In areas where the structures are large and have considerable relief or hydrocarbon reservoirs cause prominent resistivity anomalies in the subsurface so that near-surface natural and man-made distortions do not obscure the data, the apparent resistivity curves can be interpreted in terms of a one-dimensional layered earth model with usable results. The inversion algorithm used to interpret these curves is a ridge-regression algorithm for estimating the non-linear model parameters in a least-squares sense. Each sounding is interpreted in terms of a layered earth and the thicknesses and resistivities of each geoelectric unit are printed out as shown in FIG. 5. From these parameters, structural cross-sections or structural areal contour maps of structurally significant boundaries are prepared. Also, thickness or resistivity maps of individual units can be prepared. Further, conductance (thickness/resistivity) values of individual units or the total conductance of a geological section down to the basement can be calculated and plotted.
The following examples are the results of actual field surveys over existing oil fields (structural and stratigraphic) and oil and gas prospects.
FIG. 6 is a contour map of the total conductance of a sedimentary section over a Silurian reef oil field in the southeastern Illinois basin. The producing part of the reef exhibits total conductance values of about 30 mhos. The background is about 50 mhos resulting in a 40% conductance anomaly. The depth to the oil reservoir from the surface is about 1930 feet where the 30 mho contour is located. Along the 50 mho contour the total depth to the reservoir is 2030 feet.
The oil field reef structure shown in this drawing has 100 feet of relief and about 80 feet of closure. 100 feet of relief equates to about 5% of the total depth. The relief of 100 feet does not cause enough thinning in the overlying shales to result in a 40% conductance decrease over the reservoir. The 1930 feet of depth to pay zone with a total conductance of 30 mhos indicates that the section above the reservoir has an average resistivity of 19.6 ohm-meters. The background with 2030 feet of thickness and 50 mhos of conductance, has an average resistivity of 12.4 ohm-meters. These calculations indicate that the resistivity of the section above the reservoir is 32.3% higher than the background values. The main causes of this robust resistivity increase are most likely increased hydrocarbon content and cementation of the non-reservoir rocks above the reservoir. Total conductance mapping works well when the resistivity anomalies are prominent such as in this example. In general, the amplitude of the anomaly increases with the increased size of the relief of the structure and the amount of trapped hydrocarbons.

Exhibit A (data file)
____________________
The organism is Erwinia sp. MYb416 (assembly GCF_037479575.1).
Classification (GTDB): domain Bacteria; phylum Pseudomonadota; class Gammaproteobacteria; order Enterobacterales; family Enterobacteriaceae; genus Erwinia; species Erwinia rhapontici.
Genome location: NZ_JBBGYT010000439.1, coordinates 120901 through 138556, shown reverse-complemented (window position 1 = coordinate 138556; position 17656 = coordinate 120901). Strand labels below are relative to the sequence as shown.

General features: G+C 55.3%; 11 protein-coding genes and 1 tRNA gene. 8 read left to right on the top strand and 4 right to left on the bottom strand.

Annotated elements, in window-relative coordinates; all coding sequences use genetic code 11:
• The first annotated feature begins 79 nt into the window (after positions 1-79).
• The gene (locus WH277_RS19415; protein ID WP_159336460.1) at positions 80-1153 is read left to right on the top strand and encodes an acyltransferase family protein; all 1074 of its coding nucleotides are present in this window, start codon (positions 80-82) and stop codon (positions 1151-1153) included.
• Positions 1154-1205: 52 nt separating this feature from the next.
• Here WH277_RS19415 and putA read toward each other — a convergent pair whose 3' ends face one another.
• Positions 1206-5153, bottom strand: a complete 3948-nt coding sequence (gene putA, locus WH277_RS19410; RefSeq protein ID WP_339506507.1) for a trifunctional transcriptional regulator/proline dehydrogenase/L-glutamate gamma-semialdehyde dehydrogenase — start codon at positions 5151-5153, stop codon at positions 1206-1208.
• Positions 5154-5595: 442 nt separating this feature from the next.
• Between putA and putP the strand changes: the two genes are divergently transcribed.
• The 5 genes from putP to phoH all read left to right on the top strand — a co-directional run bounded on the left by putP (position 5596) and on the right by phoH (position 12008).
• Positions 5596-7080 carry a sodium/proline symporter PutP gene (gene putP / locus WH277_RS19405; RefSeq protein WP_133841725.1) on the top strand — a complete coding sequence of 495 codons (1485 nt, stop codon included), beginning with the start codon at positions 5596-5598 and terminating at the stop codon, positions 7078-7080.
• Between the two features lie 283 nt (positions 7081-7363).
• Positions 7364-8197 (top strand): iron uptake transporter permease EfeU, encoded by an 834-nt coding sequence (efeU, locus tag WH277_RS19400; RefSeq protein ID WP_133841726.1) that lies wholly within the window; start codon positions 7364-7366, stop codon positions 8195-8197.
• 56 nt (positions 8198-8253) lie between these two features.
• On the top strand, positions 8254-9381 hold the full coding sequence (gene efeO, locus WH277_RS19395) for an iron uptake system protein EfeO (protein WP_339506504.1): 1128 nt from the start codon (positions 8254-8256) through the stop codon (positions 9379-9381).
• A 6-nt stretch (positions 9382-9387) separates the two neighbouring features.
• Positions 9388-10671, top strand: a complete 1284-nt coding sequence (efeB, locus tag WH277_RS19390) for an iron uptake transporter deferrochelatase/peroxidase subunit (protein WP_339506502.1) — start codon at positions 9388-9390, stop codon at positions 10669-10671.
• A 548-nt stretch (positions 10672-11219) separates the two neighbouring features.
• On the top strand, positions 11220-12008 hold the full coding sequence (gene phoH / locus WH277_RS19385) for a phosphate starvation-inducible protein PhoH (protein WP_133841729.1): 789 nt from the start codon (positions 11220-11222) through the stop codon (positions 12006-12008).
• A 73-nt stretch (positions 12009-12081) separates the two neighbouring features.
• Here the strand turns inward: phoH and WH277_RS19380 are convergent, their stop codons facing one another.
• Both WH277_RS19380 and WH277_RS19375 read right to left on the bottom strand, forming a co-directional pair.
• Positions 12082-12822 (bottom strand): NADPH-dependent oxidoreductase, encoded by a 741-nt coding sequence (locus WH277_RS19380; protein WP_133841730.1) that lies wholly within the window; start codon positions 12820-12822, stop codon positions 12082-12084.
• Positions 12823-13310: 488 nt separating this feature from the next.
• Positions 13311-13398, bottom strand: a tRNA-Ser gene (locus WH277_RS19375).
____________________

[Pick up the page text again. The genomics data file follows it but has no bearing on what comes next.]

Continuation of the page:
In this example and the examples shown in FIGS. 7-22, producing oil wells are shown as dark circles with dry holes shown as undarkened circles.
FIG. 7 is a contour map of the total conductance of the sedimentary section over an offshore bar sand oil field in eastern Colorado. The producing part of the sand buildup has a total conductance of about 650 mhos. The background conductance is about 800 mhos resulting in a 18.75% conductance anomaly. The maximum thickness of the sand pile is about 45 feet at a depth of about 5620 feet. Where the conductance is 650 mhos, the depth to the reservoir is about 5620 feet which indicates an average resistivity of the section above the reservoir of 2.63 ohm-m. Along the 800 mho contour, the total depth is about 5680 feet which indicates an average resistivity for the same section off the reservoir of 2.16 ohm-m. There is an average 17.9% resistivity increase over the hydrocarbon reservoir. The trap has a total relief of about 40 feet. This translates to less than 1% structural relief which could not have caused a 17.9% resistivity increase over the reservoir. The main causes of this prominent resistivity increase are most likely increased hydrocarbon content and cementation of the non-reservoir rocks above the reservoir.